Why We Ignore Inanities in Facebook/Twitter But Not in Email

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Imagine the following scenario. You are in the middle of your working day, and take a quick break to check in on Facebook or Twitter. Someone posts the following, very common, drivel: "Spent ten minutes waiting for coffee machine at work. #notenoughcaffeine." A small minority of people will have some similar comment or reaction. The overwhelming majority will think, "who cares," ignore it, move on.

Now imagine the following. You are in the middle of your working day, and an email, from a friend or colleague (i.e. not unsolicited spam) with the same text. The situation reverses itself. A small minority will easily ignore it and hit "delete", while the overwhelming majority will be annoyed, and many will respond with, "who cares? Don't waste my time!" In the old days, we even had email "flame wars", where wasteful or inane emails would lead to responses back and forth, members of a list "flaming" each other.

Two questions bother me:

  1. What is it about social media that creates greater tolerance for drivel and inanities than email? I am ignoring, of course, political posts, which have low tolerance across all media.
  2. What is it about social media that encourages the posting of such drivel and inanities? Undoubtedly, one reason is the greater tolerance listed above, but there seems to be something inherent about social media that encourages such postings.

We will address the second question in a later follow-on post. This short post reviews why connected humans have greater tolerance in social than in email.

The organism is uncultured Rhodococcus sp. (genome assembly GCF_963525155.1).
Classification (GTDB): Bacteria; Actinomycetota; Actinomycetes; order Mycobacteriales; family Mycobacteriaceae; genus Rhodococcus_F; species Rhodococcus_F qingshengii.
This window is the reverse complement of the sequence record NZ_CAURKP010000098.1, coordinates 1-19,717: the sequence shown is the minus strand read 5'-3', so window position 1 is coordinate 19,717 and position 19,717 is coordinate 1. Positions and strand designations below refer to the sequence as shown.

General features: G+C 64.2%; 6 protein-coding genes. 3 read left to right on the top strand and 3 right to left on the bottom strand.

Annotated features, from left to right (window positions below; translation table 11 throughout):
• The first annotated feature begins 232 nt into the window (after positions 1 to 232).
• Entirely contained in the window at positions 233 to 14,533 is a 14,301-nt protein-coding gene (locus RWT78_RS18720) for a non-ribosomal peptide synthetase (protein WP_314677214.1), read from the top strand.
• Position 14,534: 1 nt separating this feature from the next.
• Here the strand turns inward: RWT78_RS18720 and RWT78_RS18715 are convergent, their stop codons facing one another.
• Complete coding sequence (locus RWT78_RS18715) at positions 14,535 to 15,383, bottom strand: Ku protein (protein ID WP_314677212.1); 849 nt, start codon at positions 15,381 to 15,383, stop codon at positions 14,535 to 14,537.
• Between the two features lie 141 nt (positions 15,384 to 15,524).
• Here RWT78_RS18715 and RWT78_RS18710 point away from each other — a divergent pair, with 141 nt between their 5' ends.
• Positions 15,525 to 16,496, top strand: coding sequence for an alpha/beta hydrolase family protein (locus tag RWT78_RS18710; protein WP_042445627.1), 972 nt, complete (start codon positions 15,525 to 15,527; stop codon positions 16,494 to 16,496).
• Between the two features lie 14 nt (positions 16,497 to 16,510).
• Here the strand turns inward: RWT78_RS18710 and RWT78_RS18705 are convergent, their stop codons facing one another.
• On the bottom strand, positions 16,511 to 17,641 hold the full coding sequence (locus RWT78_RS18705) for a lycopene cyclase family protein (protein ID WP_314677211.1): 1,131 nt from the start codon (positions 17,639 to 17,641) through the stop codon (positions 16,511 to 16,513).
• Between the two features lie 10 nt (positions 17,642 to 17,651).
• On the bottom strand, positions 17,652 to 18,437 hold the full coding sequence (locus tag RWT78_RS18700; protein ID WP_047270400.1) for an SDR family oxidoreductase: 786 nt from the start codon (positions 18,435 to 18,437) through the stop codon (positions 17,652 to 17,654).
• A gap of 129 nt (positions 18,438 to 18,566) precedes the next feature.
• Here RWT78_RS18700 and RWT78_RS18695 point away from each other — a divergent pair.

There appear to be two mutually supporting factors at play in the social vs. email behavioural differences.


With email, the sender needs to actively send an email to recipients. Essentially, the person is sending it outside of their personal sphere, which is largely limited to their email inbox. There is an expectation of certain limits on intrusive behaviour when one actively places something outside of their walled garden. Of course, there are limits inside that garden as well. One does not (or should not) prance around naked in their front yard, but society tolerates much more relaxed dress in your own visible front yard than in the office or church.

With social media, the sender posts to within their own personal space. It is similar to writing it on a board and putting it in your front yard. Sure, others can see it, but it is not outside in the public domain. The sender (or poster) feels more comfortable posting, and the recipients (or friends or followers) have greater tolerance, implicitly understanding that it is in the poster's personal yard.


With email, the email shows up in the recipient's mailbox. This has two key effects:

  • It actively seeks me out, i.e. the sender had to choose to add me to the recipient's list, or at least actively select the email list in which I participate.
  • It is intrusive and persistent. It stays until I actively delete it.

By contrast, social media's effect on the recipient is in direct contrast to email.

  • It does not actively seek me out, but rather appears in a feed, to which I have myself subscribed.
  • It slides down the feed in a chronological order until it disappears all by itself.

Combined, email requires the sender to actively send it outside their own space, actively choose to send it into my space, and demand that I take action on it, even if that action is just deleting it. Social media, on the hand, has the sender post to their own space, I actively choose to subscribe, and it requires no action on my part.

The combination of circumstances in email creates an expectation of much tighter standards of behaviour, and thus stronger reactions to violations of those standards; the circumstances in social media create more relaxed standards of behaviour.